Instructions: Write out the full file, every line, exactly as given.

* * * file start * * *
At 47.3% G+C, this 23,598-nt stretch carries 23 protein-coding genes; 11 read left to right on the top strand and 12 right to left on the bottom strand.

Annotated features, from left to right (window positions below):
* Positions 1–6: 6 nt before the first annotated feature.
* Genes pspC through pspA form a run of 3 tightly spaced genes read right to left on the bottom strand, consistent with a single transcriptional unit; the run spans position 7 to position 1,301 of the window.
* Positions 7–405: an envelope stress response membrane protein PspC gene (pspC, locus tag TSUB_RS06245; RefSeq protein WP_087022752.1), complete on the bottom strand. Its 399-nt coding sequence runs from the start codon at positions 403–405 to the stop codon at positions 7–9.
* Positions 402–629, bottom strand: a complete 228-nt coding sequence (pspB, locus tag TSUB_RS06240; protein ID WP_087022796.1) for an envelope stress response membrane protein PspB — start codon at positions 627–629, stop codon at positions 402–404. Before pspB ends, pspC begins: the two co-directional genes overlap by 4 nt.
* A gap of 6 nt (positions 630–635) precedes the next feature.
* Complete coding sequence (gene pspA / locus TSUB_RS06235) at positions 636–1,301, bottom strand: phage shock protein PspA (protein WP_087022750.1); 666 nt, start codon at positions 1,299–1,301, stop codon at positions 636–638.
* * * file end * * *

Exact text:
At 47.3% G+C, this 23,598-nt stretch carries 23 protein-coding genes; 11 read left to right on the top strand and 12 right to left on the bottom strand.

Annotated features, from left to right (window positions below):
* Positions 1–6: 6 nt before the first annotated feature.
* Genes pspC through pspA form a run of 3 tightly spaced genes read right to left on the bottom strand, consistent with a single transcriptional unit; the run spans position 7 to position 1,301 of the window.
* Positions 7–405: an envelope stress response membrane protein PspC gene (pspC, locus tag TSUB_RS06245; RefSeq protein WP_087022752.1), complete on the bottom strand. Its 399-nt coding sequence runs from the start codon at positions 403–405 to the stop codon at positions 7–9.
* Positions 402–629, bottom strand: a complete 228-nt coding sequence (pspB, locus tag TSUB_RS06240; protein ID WP_087022796.1) for an envelope stress response membrane protein PspB — start codon at positions 627–629, stop codon at positions 402–404. Before pspB ends, pspC begins: the two co-directional genes overlap by 4 nt.
* A gap of 6 nt (positions 630–635) precedes the next feature.
* Complete coding sequence (gene pspA / locus TSUB_RS06235) at positions 636–1,301, bottom strand: phage shock protein PspA (protein WP_087022750.1); 666 nt, start codon at positions 1,299–1,301, stop codon at positions 636–638.